In 2013, the American anthropologist David Graeber began to notice a strange phenomenon. “I kept running into people at parties who didn’t want to tell you what they did [for work],” he recalled when we met. Others would say “we just make up the numbers” or “I can do my job in two hours a week – don’t tell my boss!” This wasn’t mere self-effacement – “they were really doing nothing”.
To test his thesis, Graeber wrote an essay that year for the radical magazine Strike!: “On the Phenomenon of Bullshit Jobs”. The response was remarkable. Thousands of workers contacted him, the publication’s website crashed and the piece was swiftly translated into more than a dozen languages.
Graeber had assumed only around 15-20 per cent of the UK population had a “bullshit job”, which he defines as “one so pointless that even the person doing it can’t justify it”. But a 2015 YouGov poll, inspired by his piece, found that 37 per cent of British workers did not believe their job made a “meaningful contribution” to the world (a further 13 per cent were unsure).
The anarchist author, whose previous books include Debt: The First 5,000 Years and The Utopia of Rules, has now expanded his piece into a book: Bullshit Jobs. I met Graeber, 57 – rumpled in mustard trousers and battered brogues – at his office at the London School of Economics, where he is professor of anthropology. Though recovering from a stomach bug, he spoke animatedly of his recent visit to Rojava, the autonomous Kurdish region of Syria. As one of the “anti-leaders” of the Occupy Wall Street movement, Graeber was impressed by the “intentional” absence of state structures. “What the Kurds are worried about is an invasion from Turkey,” he added. “They feel very betrayed because they did all the fighting [against Islamic State].”
Graeber divides “bullshit jobs” into five categories: “flunkies” (those who exist to make others feel important such as door attendants and admin assistants), “goons” (those who agitate on behalf of their employers such as lobbyists and telemarketers), “duct tapers” (those who undo damage by lax or incompetent superiors), “box tickers” (such as performance managers) and “taskmasters” (such as middle managers).
How many “bullshit jobs”, I felt compelled to ask, are there at LSE? “Oh God, I don’t know, and I’ve been intentionally not studying it,” Graeber said. “But I’ve been told that this university tops the UK, or did a few years ago, in terms of time spent assessing your work as opposed to actually doing it.”
For Graeber, “bullshit jobs” and the “bullshitisation” of others are “a scar across our collective soul”. He attributes their existence to the puritanical glorification of work, “managerial feudalism” (under which subordinates are continually added to enhance status) and political convenience. As George Orwell wrote in Down and Out in Paris and London: “I believe that this instinct to perpetuate useless work is, at bottom, simply fear of the mob… It is safer to keep them too busy to think.”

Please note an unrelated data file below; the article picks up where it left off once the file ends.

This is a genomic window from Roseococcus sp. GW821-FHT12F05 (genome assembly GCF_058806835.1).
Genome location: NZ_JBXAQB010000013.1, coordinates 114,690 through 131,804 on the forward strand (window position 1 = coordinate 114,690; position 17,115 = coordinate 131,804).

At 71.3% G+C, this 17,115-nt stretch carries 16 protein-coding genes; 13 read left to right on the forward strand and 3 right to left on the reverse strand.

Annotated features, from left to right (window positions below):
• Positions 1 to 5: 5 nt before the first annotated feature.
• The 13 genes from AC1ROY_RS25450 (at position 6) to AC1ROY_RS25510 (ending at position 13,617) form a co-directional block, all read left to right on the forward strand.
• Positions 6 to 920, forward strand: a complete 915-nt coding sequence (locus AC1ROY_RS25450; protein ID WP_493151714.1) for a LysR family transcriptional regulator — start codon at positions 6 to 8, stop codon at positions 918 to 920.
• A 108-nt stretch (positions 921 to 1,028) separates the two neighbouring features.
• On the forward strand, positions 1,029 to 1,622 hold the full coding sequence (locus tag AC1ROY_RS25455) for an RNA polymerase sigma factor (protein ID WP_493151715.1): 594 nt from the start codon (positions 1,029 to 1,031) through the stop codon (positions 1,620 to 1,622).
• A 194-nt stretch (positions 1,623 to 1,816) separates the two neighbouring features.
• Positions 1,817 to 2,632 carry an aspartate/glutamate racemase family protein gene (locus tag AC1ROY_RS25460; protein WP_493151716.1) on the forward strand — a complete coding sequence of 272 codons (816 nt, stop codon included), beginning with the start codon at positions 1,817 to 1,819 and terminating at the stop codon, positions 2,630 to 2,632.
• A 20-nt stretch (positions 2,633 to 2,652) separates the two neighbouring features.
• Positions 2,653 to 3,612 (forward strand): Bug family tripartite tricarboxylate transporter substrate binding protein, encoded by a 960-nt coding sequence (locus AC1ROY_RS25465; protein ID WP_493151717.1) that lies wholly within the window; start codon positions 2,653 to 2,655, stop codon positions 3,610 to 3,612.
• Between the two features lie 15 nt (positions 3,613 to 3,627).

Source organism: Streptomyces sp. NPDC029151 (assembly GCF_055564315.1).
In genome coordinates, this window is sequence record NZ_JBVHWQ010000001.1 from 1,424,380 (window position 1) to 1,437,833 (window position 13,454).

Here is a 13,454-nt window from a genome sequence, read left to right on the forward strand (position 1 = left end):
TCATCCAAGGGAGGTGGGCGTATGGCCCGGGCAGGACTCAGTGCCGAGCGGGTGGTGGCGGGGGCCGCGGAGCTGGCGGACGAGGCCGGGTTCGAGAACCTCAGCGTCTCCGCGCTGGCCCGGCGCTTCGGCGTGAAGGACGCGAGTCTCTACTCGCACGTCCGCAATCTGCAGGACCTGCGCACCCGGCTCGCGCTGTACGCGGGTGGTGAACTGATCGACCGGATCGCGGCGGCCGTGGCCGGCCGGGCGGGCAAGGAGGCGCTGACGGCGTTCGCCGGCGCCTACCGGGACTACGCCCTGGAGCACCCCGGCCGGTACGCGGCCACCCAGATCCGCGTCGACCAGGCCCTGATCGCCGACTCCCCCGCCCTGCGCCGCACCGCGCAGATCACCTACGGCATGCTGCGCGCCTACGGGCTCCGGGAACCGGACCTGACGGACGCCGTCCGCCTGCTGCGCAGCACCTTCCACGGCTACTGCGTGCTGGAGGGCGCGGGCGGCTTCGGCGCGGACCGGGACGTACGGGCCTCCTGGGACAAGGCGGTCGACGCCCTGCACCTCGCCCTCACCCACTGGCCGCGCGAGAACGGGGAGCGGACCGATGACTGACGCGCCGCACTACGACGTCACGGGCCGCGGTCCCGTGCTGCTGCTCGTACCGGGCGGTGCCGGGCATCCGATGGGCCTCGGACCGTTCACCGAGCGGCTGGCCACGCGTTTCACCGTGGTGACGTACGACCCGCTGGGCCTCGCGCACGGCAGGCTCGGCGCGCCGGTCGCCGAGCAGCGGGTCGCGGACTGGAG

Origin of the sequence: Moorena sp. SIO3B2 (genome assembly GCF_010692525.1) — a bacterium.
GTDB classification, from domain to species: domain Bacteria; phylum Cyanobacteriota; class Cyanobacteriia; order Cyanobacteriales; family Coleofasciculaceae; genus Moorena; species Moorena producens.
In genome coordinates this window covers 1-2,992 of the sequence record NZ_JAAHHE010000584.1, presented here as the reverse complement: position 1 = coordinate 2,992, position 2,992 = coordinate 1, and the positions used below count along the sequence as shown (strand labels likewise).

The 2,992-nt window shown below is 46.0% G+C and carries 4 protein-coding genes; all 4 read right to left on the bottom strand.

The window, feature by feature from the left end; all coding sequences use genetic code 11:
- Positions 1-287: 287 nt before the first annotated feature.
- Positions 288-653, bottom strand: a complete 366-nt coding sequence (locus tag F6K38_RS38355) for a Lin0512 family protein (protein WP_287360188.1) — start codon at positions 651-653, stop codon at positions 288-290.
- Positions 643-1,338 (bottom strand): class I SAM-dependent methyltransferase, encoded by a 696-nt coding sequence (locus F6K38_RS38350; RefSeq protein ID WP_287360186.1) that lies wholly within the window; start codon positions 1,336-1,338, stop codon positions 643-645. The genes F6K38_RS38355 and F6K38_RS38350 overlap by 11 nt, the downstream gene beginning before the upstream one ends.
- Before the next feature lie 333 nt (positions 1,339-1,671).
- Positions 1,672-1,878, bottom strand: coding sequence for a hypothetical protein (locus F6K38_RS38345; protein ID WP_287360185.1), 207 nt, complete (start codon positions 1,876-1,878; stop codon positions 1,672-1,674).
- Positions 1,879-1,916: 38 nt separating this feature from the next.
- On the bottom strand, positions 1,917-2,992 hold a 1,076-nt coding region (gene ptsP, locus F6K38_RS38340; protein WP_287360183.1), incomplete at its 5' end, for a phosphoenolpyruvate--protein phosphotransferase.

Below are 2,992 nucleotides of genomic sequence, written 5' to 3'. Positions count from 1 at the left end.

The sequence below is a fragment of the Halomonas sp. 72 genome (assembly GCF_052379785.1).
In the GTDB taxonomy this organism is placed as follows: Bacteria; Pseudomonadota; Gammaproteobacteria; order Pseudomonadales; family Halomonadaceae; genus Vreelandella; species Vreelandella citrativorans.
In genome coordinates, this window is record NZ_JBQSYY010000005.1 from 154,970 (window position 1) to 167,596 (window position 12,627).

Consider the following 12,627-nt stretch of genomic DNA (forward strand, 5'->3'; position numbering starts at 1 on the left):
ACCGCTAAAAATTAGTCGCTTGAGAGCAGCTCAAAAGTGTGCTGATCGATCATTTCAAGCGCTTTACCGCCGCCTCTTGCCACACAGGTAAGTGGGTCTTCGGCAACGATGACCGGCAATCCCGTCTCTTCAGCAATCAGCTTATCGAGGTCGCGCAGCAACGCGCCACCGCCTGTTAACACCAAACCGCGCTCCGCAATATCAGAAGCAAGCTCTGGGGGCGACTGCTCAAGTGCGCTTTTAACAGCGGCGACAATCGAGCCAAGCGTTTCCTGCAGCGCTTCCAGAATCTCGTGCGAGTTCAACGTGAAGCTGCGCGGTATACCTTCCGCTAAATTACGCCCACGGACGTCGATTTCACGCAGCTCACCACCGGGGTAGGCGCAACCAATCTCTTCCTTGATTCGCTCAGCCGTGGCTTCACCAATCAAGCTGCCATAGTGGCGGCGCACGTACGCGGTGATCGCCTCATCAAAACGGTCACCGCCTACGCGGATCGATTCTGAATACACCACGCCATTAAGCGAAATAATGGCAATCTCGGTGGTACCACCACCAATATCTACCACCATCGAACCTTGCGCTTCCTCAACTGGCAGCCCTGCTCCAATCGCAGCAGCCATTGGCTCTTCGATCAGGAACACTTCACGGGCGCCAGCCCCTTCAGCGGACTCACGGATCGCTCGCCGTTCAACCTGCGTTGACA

Graeber, the son of working-class autodidacts, was born in New York in 1961. His father, Kenneth, was a plate stripper who fought in the Spanish Civil War (“while Barcelona was being organised along anarchist lines”) and his mother, Ruth, was a garment worker who played the lead role in Pins and Needles, a 1930s musical revue staged by the International Ladies’ Garment Workers’ Union. “I always say that the reason I ended up being an anarchist is because most people don’t think anarchism is a bad idea – they think it’s insane,” Graeber told me. “But if you grow up in an environment where it’s not seen as insane, and you know that’s not the case, what reason is there not to be an anarchist?”
The one point on which the left and the right appeared to agree, he observed, is that “more jobs is the solution to any problem. How about fewer jobs?” He sardonically remarked: “The one thing that seemed to slow down global warming for a little while was the 2008 economic crisis – because so many people were unemployed.”
Graeber is sympathetic to the idea of a shorter working week (melancholically recalling John Maynard Keynes’s 1930 prophecy of a 15-hour working week by the century’s end). But as an anarchist, he is more attracted to a universal basic income (a guaranteed minimum salary for all citizens) to “detach livelihood from work”. He explained: “UBI is basically about freedom. What would happen if you said to people: ‘I trust you to decide for yourself what you want to contribute to society?’”
What of those who argue the left’s true challenge is to create more fulfilling work? “UBI would be a profound moral transformation about what people think is valuable,” Graeber replied. “Now, if you don’t think you can do that, why are you on the left at all?”
Have any politicians engaged with his vision? “John McDonnell has talked to me about it, he’s very interesting and open-minded… Who’d have thought that of all the countries in the world, Britain is the one globally providing hope for leftist renewal?”
Graeber described himself as a “professional optimist”. In 50 years, he predicted, “we’ll definitely have a system that is not capitalist”. But he warned: “It could be something even worse. It’s therefore imperative that we end this taboo around trying to figure out something that might be better. If we don’t get something better, it will be something worse – it won’t be the same.”
“Bullshit Jobs: A Theory” is published by Allen Lane
This article appears in the 23 May 2018 issue of the New Statesman, Age of the strongman